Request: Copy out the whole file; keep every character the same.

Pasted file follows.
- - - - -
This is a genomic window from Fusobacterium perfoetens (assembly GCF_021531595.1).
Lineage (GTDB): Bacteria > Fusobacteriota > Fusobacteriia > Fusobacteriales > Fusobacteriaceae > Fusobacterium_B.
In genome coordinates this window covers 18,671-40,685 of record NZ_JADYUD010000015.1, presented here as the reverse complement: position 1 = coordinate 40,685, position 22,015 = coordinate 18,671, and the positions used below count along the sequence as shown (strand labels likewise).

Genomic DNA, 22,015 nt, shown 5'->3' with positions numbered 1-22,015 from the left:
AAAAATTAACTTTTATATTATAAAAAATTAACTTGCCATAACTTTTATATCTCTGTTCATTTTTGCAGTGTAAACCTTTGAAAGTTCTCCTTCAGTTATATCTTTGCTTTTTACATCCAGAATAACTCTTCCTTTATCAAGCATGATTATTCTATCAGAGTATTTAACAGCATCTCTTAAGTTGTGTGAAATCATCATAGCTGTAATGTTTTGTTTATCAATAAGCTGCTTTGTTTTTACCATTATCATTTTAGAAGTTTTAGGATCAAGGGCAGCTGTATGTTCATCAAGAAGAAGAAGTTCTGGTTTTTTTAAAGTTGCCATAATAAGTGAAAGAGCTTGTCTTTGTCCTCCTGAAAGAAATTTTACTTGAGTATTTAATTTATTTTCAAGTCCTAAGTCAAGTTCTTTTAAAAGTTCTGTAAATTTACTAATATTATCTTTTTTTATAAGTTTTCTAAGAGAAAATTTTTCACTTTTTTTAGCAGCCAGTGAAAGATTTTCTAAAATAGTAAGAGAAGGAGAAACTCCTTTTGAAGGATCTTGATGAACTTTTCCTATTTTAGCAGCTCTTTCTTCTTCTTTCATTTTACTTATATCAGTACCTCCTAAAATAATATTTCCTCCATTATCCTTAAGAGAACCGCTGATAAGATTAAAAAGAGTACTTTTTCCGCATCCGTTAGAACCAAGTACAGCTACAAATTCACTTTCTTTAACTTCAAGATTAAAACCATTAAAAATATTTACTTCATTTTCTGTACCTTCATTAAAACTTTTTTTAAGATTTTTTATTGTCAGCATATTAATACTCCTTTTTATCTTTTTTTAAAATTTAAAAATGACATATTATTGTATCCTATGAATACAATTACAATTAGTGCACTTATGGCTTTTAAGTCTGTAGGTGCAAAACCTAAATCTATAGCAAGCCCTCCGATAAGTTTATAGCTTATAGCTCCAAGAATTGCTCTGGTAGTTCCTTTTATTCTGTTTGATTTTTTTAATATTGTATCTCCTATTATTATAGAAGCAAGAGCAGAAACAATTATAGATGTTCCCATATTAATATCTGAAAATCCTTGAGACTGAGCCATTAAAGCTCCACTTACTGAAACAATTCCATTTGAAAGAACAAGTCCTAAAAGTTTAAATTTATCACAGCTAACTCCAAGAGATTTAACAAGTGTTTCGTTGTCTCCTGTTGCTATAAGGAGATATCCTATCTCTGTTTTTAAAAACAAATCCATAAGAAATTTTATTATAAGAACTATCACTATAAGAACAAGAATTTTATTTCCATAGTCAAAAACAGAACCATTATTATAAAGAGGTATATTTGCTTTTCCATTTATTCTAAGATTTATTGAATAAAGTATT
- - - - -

This is a genomic window from Fusobacterium perfoetens (assembly GCF_021531595.1).
Lineage (GTDB): Bacteria > Fusobacteriota > Fusobacteriia > Fusobacteriales > Fusobacteriaceae > Fusobacterium_B.
In genome coordinates this window covers 18,671-40,685 of record NZ_JADYUD010000015.1, presented here as the reverse complement: position 1 = coordinate 40,685, position 22,015 = coordinate 18,671, and the positions used below count along the sequence as shown (strand labels likewise).

Genomic DNA, 22,015 nt, shown 5'->3' with positions numbered 1-22,015 from the left:
AAAAATTAACTTTTATATTATAAAAAATTAACTTGCCATAACTTTTATATCTCTGTTCATTTTTGCAGTGTAAACCTTTGAAAGTTCTCCTTCAGTTATATCTTTGCTTTTTACATCCAGAATAACTCTTCCTTTATCAAGCATGATTATTCTATCAGAGTATTTAACAGCATCTCTTAAGTTGTGTGAAATCATCATAGCTGTAATGTTTTGTTTATCAATAAGCTGCTTTGTTTTTACCATTATCATTTTAGAAGTTTTAGGATCAAGGGCAGCTGTATGTTCATCAAGAAGAAGAAGTTCTGGTTTTTTTAAAGTTGCCATAATAAGTGAAAGAGCTTGTCTTTGTCCTCCTGAAAGAAATTTTACTTGAGTATTTAATTTATTTTCAAGTCCTAAGTCAAGTTCTTTTAAAAGTTCTGTAAATTTACTAATATTATCTTTTTTTATAAGTTTTCTAAGAGAAAATTTTTCACTTTTTTTAGCAGCCAGTGAAAGATTTTCTAAAATAGTAAGAGAAGGAGAAACTCCTTTTGAAGGATCTTGATGAACTTTTCCTATTTTAGCAGCTCTTTCTTCTTCTTTCATTTTACTTATATCAGTACCTCCTAAAATAATATTTCCTCCATTATCCTTAAGAGAACCGCTGATAAGATTAAAAAGAGTACTTTTTCCGCATCCGTTAGAACCAAGTACAGCTACAAATTCACTTTCTTTAACTTCAAGATTAAAACCATTAAAAATATTTACTTCATTTTCTGTACCTTCATTAAAACTTTTTTTAAGATTTTTTATTGTCAGCATATTAATACTCCTTTTTATCTTTTTTTAAAATTTAAAAATGACATATTATTGTATCCTATGAATACAATTACAATTAGTGCACTTATGGCTTTTAAGTCTGTAGGTGCAAAACCTAAATCTATAGCAAGCCCTCCGATAAGTTTATAGCTTATAGCTCCAAGAATTGCTCTGGTAGTTCCTTTTATTCTGTTTGATTTTTTTAATATTGTATCTCCTATTATTATAGAAGCAAGAGCAGAAACAATTATAGATGTTCCCATATTAATATCTGAAAATCCTTGAGACTGAGCCATTAAAGCTCCACTTACTGAAACAATTCCATTTGAAAGAACAAGTCCTAAAAGTTTAAATTTATCACAGCTAACTCCAAGAGATTTAACAAGTGTTTCGTTGTCTCCTGTTGCTATAAGGAGATATCCTATCTCTGTTTTTAAAAACAAATCCATAAGAAATTTTATTATAAGAACTATCACTATAAGAACAAGAATTTTATTTCCATAGTCAAAAACAGAACCATTATTATAAAGAGGTATATTTGCTTTTCCATTTATTCTAAGATTTATTGAATAAAGTATT